Aldi also saves money by displaying products in the boxes in which they were shipped. This cuts down on the amount of time employees spend stocking shelves, which in turn saves labor costs.

Business Insider/Hayley Peterson



Overall, the newly remodeled Aldi store was brighter and bigger with far more to offer in the fresh department compared to the older stores.

Business Insider/Hayley Peterson


Don’t fall for the hoax: Facebook isn’t restricting your News Feed to 25 friends (FB)

facebook ceo mark zuckerberg

  • There’s a viral Facebook post making the rounds that claims the News Feed is restricting what you see to just 25 friends.
  • Spoiler alert: It’s just not true.

No, Facebook is not restricting the content you see on your News Feed to just 25 or 26 friends.

Over the last few months, a hoax has been making the rounds on the social network. It claims, in essence, that Facebook has implemented an algorithm change that means you will only see posts from a select few of your friends. Anyone else is flat out of luck.

The hoax encourages users to combat this by copying and pasting a faux-informative message about the “change” — and then asking users’ friends to reply to the post.

Here’s one example Business Insider has seen (the wording often varies slightly):

Hello Friends – I’m jumping on the bandwagon too….Fighting this Facebook algorithm change, because I’m noticing I am not seeing so many of my friends posts. Here is how to avoid hearing from the same 26 FB friends and nobody else. This post explains why we don’t see all posts from our friends. Funny, I thought if I followed you on Facebook I would see what you post. Not anymore…..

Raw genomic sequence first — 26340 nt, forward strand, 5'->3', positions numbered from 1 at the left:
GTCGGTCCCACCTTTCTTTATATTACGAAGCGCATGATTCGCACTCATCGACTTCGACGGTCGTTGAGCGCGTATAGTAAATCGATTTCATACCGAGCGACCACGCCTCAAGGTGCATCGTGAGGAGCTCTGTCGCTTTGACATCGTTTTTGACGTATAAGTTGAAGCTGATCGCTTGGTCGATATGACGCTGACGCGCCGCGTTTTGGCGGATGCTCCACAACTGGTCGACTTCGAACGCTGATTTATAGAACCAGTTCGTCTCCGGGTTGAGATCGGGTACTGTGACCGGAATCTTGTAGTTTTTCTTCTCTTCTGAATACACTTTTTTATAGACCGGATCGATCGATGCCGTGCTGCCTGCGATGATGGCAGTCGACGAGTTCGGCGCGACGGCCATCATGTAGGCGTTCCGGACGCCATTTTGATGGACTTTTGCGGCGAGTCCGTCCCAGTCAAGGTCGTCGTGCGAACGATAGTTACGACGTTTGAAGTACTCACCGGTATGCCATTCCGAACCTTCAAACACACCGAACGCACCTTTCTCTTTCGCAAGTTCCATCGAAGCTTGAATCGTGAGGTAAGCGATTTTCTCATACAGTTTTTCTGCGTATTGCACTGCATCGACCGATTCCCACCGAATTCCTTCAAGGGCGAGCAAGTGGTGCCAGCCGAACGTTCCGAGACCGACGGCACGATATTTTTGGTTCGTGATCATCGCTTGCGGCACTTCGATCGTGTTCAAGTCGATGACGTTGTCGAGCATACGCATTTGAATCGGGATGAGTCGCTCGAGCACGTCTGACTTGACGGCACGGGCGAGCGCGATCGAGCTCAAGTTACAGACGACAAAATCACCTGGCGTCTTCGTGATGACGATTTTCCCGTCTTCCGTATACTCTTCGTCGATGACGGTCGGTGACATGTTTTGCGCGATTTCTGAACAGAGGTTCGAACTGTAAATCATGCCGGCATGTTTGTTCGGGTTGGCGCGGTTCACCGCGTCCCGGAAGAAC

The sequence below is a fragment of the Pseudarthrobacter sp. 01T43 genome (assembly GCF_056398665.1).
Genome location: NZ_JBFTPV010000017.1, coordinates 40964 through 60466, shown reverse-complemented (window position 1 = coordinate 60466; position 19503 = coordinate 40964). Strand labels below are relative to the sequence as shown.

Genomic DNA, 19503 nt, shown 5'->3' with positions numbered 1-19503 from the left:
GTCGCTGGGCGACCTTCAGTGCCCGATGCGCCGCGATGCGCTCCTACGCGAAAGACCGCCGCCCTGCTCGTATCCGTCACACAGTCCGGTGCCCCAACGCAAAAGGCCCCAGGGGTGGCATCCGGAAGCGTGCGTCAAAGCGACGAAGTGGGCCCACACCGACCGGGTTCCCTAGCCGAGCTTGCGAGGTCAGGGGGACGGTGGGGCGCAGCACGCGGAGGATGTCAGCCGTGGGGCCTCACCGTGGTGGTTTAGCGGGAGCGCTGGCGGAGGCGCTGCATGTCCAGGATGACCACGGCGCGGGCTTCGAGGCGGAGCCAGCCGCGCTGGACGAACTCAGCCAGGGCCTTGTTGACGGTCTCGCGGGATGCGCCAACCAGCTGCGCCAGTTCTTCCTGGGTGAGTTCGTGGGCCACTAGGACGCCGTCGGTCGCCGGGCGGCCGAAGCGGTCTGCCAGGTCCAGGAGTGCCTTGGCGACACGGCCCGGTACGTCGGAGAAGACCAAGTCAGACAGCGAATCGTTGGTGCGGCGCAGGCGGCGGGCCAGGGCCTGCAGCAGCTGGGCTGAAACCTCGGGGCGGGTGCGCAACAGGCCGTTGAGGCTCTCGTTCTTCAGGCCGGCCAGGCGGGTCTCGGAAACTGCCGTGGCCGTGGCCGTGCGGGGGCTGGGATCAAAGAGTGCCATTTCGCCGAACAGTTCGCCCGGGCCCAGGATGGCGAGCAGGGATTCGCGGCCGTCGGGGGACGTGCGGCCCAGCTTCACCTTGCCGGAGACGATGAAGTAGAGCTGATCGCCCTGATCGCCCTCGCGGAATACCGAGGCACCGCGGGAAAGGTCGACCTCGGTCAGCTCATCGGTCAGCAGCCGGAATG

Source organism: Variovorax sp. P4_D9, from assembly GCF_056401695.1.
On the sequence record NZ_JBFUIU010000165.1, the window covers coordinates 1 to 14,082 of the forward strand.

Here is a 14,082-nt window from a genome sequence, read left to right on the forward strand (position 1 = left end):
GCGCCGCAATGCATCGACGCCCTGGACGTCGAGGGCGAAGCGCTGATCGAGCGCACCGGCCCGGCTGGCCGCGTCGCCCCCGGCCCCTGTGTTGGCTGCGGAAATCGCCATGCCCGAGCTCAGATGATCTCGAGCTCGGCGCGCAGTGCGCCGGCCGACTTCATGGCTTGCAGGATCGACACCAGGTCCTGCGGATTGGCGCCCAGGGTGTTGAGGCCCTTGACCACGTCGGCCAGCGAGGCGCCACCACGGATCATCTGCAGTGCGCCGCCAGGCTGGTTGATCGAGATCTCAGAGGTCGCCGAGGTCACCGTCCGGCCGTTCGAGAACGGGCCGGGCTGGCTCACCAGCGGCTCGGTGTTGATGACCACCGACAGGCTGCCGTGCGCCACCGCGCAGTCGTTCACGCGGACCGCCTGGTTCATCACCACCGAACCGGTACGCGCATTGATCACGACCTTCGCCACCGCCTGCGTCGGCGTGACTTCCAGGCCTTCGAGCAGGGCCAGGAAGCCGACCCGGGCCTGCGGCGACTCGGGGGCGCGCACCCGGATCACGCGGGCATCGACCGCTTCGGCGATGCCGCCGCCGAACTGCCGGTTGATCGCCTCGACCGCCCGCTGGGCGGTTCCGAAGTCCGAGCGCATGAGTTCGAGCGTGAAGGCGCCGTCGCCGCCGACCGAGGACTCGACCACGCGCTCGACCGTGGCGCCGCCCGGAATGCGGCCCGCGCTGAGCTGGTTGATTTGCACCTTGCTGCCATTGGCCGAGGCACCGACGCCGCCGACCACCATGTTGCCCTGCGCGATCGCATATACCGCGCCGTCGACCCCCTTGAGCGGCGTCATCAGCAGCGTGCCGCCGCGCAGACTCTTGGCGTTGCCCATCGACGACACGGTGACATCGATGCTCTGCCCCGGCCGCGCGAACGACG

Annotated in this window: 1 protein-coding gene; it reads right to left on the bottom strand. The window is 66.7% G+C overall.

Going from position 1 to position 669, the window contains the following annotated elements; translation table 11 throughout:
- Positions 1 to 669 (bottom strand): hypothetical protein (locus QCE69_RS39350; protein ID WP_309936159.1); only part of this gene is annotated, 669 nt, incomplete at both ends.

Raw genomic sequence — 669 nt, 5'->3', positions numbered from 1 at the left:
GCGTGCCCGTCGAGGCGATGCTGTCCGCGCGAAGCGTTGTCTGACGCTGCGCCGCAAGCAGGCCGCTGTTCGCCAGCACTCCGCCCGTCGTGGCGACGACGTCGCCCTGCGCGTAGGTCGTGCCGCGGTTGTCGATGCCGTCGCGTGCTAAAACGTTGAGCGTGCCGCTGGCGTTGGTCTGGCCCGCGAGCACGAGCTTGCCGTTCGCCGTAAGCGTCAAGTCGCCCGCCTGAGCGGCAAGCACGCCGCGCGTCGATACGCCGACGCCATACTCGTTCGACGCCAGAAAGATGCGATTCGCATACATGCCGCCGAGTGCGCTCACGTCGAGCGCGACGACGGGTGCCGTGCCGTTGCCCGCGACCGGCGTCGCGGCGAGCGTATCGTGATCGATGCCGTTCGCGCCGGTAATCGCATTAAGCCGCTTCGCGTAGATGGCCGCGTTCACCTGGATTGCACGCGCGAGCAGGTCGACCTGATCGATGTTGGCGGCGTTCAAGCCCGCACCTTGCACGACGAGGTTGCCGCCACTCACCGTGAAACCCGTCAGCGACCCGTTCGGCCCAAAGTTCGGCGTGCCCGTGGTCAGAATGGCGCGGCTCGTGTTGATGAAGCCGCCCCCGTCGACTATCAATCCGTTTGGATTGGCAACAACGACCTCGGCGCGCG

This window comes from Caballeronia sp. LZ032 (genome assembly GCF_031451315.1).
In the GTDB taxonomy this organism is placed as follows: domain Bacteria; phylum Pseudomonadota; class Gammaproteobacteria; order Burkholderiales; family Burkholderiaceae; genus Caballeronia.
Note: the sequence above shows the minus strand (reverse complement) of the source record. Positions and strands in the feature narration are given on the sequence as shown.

Your newsfeed recently shows only posts from the same few people, about 25, repeatedly the same, because Facebook has a new algorithm….

Their system chooses the people who will read your posts. However I would like to choose for myself, therefore, I ask you all a favor- if you are reading this message leave me a quick comment, a “hey” or sticker, whatever you want, so you will appear in my newsfeed please!

Otherwise Facebook chooses who to show me and I don’t need Facebook to choose my friends. Please copy and paste on your wall so you can have more interaction with all your contacts and bypass the system. That’s why we don’t see all posts from our friends.

Hold your finger down anywhere on this post and “copy” will pop up. Click “copy”. Then go to your page, start a new post on your page, then put your finger anywhere in the blank field. “Paste” will pop up and click on it to paste. Thank you all!

Variations of this hoax have been circulating since at least February 2018, and Facebook comprehensively debunked it at the time. But that clearly didn’t halt its spread.

The problem is that by the time a fooled user realizes it’s total hookum, it’s too late — they’ve already copy-pasted it, sharing it with their friends, allowing it to keep going viral across the social network.

That said, there is an extremely convoluted and twisted kernel of truth in here — Facebook’s algorithm does make judgement about which of your friends it thinks you want to see content from, and then prioritizes them in your News Feed. And engaging with these friends’ posts (and them engaging with your posts) will make them appear more frequently.

If you feel you are seeing only a limited number of posts from a limited number of people, there is a tried-and-true trick that will give you a different view of your News Feed: have it show you the “Most Recent” posts rather than its default, “Top Stories.”

To do this on the desktop click on “News Feed” in the left-hand column and then on “Most Recent.”

This view of the News Feed is harder to find on the mobile app. First click on the “three lines” symbol (next to the notifications bell symbol). Then click on “See More” then on “Most Recent.”

But the “facts” this hoax claims, and its purported fix? Dead wrong.

See also:

Governments are getting better at regulating the ‘sharing economy’

UberMikeDotta/Shutterstock